Deep Faith: Deeper (and broader) than I expected

2016_10_20_amy_eAmy Marie Epp is a pastor and has worked in worship and with children, youth and their families for over 10 years. Amy is married and a parent to a nine and a one-year-old. She loves reading (especially mysteries) and sewing (especially quilts). She is devoted following in Jesus’ wide way of just peace and to bringing others along. This is the third in a series of reflections from participants in Deep Faith: Anabaptist faith formation for all ages, held Oct. 6-8, 2016. For more on Deep Faith, visit

Because of the subtitle of this conference, “Deep Faith: Faith Formation for All Ages” I went with a pretty narrow expectation. It’s one I was looking forward to, but narrow nonetheless. I hoped to engage the question of how to work at education and formation intergenerationally.

What I came to experience in this conference was not wholly what I expected but was still pretty exciting.

Two workshops in particular had me excited to come home and think about how we might implement elements in DeepFaith_Mark_smallmy context. The first, led by Carrie Martens, was a workshop about marking faith and milestone moments across the life span. Like most congregations we offer some ritual life-marking moments in worship, like infant dedication and baptism. We also offer young adults hand-made comforters when they are ready to move on after high school. But I was challenged to think about the many other ways to mark life-moments as sacred through adulthood and at points throughout childhood: the beginning of school for a child, consecration of singleness for adults who remain unmarried, blessing on retirement when adults complete work marking a ‘fruitful past and fruitful future.’[1] Since there is no beginning or ending to the formation of our identity in Christ, ritual markers along the journey give us a vocabulary to name that identity. Being able to name our identity allows us to further deepen and claim it.

One of the areas we Mennonites have claimed as central to our identity is that of peacemakers. Yet it seems to me that it’s rare for a congregation to actively engage in educating and forming members (young and old) in practices of engaging conflict in healthy and transformative ways. I have certainly heard many stories of unhealthy and passive aggressive ways that churches have dealt (or not) with conflict.

That’s why Rachel Miller Jacobs’ concept of ‘Ordinary Time Forgiveness’ seems both so simple and so radical.

Rachel introduced the participants in her workshop to some tools for non-violent communication and in particular we had fun with her deck of ‘Feelings and Needs’ cards.[2]  Each of these cards, as the name suggests, names either a feeling or a need. When I am experiencing a conflict with another, I might use these cards as a tool to aid communication and bring clarity. After hearing another’s experience, as the listener I have an opportunity to exercise empathy by choosing feelings cards to which the other might relate. They can either agree and move on to identifying needs, or offer their own suggestions. In the needs round, we do something similar with the underlying needs. Each person can play the role of teller and listener in turn. Or, when I can’t or am not ready to engage with the other, I could do this individually, what Rachel calls ‘Feelings and Needs Solitaire’ to sort through my own understandings of my feelings about and role in a conflict. In either case, this tool helps move through conflict with clear communication, toward reconciliation.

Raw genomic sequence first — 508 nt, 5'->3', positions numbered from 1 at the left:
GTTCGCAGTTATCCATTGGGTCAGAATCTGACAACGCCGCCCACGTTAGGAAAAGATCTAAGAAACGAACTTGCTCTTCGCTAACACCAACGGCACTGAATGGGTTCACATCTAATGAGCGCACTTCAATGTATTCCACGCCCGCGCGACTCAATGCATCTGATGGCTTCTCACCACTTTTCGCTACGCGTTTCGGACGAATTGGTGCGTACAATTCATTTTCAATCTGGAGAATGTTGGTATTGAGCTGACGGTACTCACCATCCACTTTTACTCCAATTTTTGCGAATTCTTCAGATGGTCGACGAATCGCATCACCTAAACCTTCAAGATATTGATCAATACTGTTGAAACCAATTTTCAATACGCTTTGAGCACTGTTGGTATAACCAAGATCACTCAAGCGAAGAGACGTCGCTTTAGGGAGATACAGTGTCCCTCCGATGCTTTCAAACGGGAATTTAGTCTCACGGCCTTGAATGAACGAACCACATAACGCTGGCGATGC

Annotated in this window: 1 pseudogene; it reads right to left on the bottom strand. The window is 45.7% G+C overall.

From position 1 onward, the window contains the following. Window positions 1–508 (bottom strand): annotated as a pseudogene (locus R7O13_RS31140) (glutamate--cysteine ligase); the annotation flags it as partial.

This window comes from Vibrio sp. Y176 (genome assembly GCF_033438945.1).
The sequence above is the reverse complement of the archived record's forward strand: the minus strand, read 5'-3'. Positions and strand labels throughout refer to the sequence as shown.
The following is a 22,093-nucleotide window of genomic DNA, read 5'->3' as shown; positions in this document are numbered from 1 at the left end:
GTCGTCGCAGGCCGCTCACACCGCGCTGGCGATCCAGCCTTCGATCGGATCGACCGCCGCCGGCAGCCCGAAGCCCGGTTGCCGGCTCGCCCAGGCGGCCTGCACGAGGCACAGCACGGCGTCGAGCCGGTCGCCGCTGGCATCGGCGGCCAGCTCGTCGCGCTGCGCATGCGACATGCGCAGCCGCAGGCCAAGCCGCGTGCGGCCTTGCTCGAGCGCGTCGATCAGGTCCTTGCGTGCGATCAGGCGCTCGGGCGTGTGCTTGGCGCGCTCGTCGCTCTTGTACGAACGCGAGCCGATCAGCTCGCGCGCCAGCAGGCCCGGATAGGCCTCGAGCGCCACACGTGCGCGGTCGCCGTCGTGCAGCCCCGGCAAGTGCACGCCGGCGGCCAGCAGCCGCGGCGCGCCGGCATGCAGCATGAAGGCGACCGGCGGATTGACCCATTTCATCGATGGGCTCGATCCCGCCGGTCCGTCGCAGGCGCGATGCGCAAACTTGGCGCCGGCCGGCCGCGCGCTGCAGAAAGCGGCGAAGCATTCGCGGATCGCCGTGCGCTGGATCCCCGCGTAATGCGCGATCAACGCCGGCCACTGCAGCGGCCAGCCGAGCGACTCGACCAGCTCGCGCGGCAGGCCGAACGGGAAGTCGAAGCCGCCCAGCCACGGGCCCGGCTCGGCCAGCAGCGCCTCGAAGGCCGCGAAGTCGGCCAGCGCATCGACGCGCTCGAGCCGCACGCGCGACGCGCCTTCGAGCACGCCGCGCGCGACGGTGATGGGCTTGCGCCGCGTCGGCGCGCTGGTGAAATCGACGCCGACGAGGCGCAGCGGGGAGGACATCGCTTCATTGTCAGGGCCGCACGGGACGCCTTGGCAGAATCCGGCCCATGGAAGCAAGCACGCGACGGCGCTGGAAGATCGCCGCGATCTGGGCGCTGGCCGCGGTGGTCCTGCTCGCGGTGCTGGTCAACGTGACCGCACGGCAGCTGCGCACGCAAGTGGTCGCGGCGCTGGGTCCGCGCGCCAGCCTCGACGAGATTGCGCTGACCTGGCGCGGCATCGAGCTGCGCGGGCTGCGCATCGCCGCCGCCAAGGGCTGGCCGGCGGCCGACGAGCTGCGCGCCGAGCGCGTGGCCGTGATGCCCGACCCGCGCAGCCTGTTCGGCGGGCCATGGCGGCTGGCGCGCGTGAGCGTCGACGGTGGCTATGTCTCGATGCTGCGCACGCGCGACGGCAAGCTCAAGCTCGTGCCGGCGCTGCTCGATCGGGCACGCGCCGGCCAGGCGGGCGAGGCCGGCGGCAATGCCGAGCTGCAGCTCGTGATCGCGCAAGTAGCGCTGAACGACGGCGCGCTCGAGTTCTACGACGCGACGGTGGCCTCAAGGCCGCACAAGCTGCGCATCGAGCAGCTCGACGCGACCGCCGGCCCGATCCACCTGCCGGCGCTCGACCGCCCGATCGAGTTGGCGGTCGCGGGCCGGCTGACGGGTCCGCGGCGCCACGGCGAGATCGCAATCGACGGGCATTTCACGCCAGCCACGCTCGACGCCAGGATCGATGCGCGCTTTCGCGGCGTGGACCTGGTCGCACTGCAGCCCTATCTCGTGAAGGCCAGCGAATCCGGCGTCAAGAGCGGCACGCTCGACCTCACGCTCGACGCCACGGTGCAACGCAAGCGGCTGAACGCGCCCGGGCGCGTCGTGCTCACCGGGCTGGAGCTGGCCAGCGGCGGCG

It’s more complex than that, of course. And conflicts, like people, may be multi-layered. But because this is about the everyday, “ordinary time” conflict, it is important that each of us be formed with the useful tools of engagement so that we can confront the really fraught and complicated stuff. It makes so much sense to begin engaging the notion of conflict as normal and forgiveness as central in childhood. Then to continue to deepen our understanding of self and other as we mature, growing in faith and experience. I am looking forward to trying these and many of the ideas I encountered at Deep Faith, a conference that truly was dedicated to faith formation both intergenerationally and at all stages of life. I’m very grateful to have been able to participate.


[1] Carrie Martens, “Faith Markers at Stirling Avenue Mennonite Church (in worship),” table.

[2] Rachel received her cards from Malinda Berry, Assistant Professor of Theology and Ethics at Anabaptist Mennonite Biblical Seminary. They were developed based on the Non-Violent Communication practices and principles of Marshall Rosenberg and much more can be found at Malinda’s website here.